UW's two main libraries will be open until the small hours of the morning during exam season because students want it that way, officials have announced.

"Last term at the request of the Federation of Students, Library staff conducted a survey and found that 78% of students surveyed in the Davis Library and 70% of students surveyed in Porter wanted the Library to stay open later," says a memo issued this week. During most of the term, the Dana Porter Library is open until 11 p.m. Sunday through Thursday, 10 p.m. Friday and Saturday, and the Davis Centre Library is open one hour later each night. Traditionally, the libraries stay open about an hour longer during the weeks just before and during exams each term.

"Given these results," says the memo, "the Library has made arrangement to stay open longer during the upcoming exam period. From Monday, March 27, until Wednesday, April 19, Davis Library will remain open until 3 a.m. and Porter Library until 2 a.m."

It adds that "in order to ensure the safety of library patrons", UW's security department also has extended hours for the Safe Ride and the Walk Safe programs. The last runs will begin at 2 a.m. nightly.

Talk tonight by Dalton Camp

[Camp photo] Political columnist and author Dalton Camp (right) will give the Kerr-Saltsman Lecture as part of the Stanley Knowles Visiting Professorship in Canadian Studies tonight in the Humanities Theatre.

Bob Needham, director of the Canadian Studies program based at St. Paul's United College, predicted that Camp's lecture would be "controversial". He'll speak under the title "Neo-Conservatism: How to Wreck a Country Without a Hammer (Part II)". The lecture begins at 7:30 p.m.

Camp, now best known as a columnist for the Toronto Star, was president of the Progressive Conservative Party of Canada (1964 to 1969) and senior advisor to the federal cabinet (1986-1988). He is the author of four books, the most recent being Whose Country is This Anyway? (1995). Camp can be expected to take a "red Tory" approach critical of the policies now being followed by many political leaders who claim his Progressive Conservative label.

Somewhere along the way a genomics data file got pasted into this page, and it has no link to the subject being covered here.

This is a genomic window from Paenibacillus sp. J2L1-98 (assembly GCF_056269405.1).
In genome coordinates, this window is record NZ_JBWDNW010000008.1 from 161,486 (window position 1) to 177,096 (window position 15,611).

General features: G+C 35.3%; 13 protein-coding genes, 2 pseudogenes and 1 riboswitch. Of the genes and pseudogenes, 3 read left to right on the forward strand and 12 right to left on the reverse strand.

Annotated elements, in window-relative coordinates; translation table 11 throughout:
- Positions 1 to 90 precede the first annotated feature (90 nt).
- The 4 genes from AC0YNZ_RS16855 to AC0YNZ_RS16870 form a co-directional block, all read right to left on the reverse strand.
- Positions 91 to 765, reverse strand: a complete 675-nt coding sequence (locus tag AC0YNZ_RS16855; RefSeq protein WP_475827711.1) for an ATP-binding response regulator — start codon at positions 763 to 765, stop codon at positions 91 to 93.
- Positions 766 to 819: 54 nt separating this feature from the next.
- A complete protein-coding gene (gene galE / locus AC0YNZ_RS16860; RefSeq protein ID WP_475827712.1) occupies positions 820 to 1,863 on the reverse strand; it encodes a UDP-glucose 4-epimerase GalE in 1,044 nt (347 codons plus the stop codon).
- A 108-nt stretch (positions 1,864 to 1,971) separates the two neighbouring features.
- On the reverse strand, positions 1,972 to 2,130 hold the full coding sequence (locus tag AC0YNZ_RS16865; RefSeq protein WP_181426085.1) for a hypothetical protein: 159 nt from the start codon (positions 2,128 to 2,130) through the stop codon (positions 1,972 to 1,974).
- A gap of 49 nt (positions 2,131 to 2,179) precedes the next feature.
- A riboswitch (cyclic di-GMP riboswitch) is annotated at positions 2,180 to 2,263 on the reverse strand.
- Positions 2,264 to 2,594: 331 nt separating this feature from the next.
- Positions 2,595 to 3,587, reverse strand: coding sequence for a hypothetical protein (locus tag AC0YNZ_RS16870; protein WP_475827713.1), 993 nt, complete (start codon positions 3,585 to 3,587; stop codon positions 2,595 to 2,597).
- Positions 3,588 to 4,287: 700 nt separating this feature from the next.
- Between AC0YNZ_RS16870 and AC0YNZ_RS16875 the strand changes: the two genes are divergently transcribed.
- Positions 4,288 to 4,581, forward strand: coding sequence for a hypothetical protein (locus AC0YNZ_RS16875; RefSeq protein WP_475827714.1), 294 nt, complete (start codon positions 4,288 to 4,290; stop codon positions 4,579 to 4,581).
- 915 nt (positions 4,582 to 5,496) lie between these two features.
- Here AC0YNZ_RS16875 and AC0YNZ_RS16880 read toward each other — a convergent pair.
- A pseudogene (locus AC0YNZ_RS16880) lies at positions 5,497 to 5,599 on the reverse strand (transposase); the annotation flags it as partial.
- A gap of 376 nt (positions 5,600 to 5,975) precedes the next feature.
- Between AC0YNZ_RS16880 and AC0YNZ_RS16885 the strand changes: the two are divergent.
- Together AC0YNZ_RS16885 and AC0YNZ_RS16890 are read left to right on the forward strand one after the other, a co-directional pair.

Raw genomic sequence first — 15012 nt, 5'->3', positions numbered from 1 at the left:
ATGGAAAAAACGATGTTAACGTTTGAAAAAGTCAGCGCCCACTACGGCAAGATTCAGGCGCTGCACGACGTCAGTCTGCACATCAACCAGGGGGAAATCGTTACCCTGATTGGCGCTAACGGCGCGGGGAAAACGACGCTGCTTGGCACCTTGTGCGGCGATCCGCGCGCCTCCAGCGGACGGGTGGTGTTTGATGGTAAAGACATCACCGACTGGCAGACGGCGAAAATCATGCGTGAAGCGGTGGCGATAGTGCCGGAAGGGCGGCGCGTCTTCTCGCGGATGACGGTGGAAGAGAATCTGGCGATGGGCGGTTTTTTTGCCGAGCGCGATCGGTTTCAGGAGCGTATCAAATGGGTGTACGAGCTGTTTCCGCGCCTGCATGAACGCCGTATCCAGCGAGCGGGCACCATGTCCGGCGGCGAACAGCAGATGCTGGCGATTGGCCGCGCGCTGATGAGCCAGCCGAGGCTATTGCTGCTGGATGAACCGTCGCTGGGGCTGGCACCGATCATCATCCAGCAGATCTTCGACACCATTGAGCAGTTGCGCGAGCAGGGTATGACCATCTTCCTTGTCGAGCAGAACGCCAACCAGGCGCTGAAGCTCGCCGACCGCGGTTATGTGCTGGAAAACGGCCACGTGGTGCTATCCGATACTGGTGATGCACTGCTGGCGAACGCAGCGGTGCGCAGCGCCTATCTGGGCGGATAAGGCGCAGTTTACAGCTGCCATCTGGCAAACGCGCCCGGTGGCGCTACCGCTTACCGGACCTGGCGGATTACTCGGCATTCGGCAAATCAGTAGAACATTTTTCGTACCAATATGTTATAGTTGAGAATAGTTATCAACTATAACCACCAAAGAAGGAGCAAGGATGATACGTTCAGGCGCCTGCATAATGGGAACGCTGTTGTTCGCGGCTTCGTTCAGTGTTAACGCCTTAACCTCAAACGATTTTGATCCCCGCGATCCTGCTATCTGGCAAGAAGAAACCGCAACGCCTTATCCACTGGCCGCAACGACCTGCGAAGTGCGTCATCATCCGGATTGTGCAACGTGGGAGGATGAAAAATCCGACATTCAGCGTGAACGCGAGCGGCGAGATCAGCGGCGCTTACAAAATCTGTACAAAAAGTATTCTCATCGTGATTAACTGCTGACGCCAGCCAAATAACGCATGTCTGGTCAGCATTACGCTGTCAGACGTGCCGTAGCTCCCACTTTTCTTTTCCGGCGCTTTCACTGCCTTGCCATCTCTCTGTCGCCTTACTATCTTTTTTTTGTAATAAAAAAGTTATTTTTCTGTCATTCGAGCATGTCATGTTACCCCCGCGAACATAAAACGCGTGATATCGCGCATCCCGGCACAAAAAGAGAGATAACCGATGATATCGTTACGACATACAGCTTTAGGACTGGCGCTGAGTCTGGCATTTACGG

The professorship was launched in 1996 and based at St. Paul's to honour the late Stanley Knowles, who served 41 years as a federal parliamentarian. It includes an annual lecture named after sponsor Robert Kerr, co-founder of Imax Corp., and the late Max Saltsman, who represented Waterloo South in the House of Commons for 15 years.

Last year's lecturer was author Mordecai Richler; former UN ambassador Stephen Lewis spoke two years ago.

As the term races to an end

The annual Alumni Lane campaign is beginning -- the effort, sponsored by the Student Ambassador Association, to collect a dollar or two from each graduating student, to add a tree to the arboreal avenue that runs through the northern part of campus. (More on this project tomorrow.) A booth to collect contributions for a tree from the class of 2000 will be open today and tomorrow in the Student Life Centre.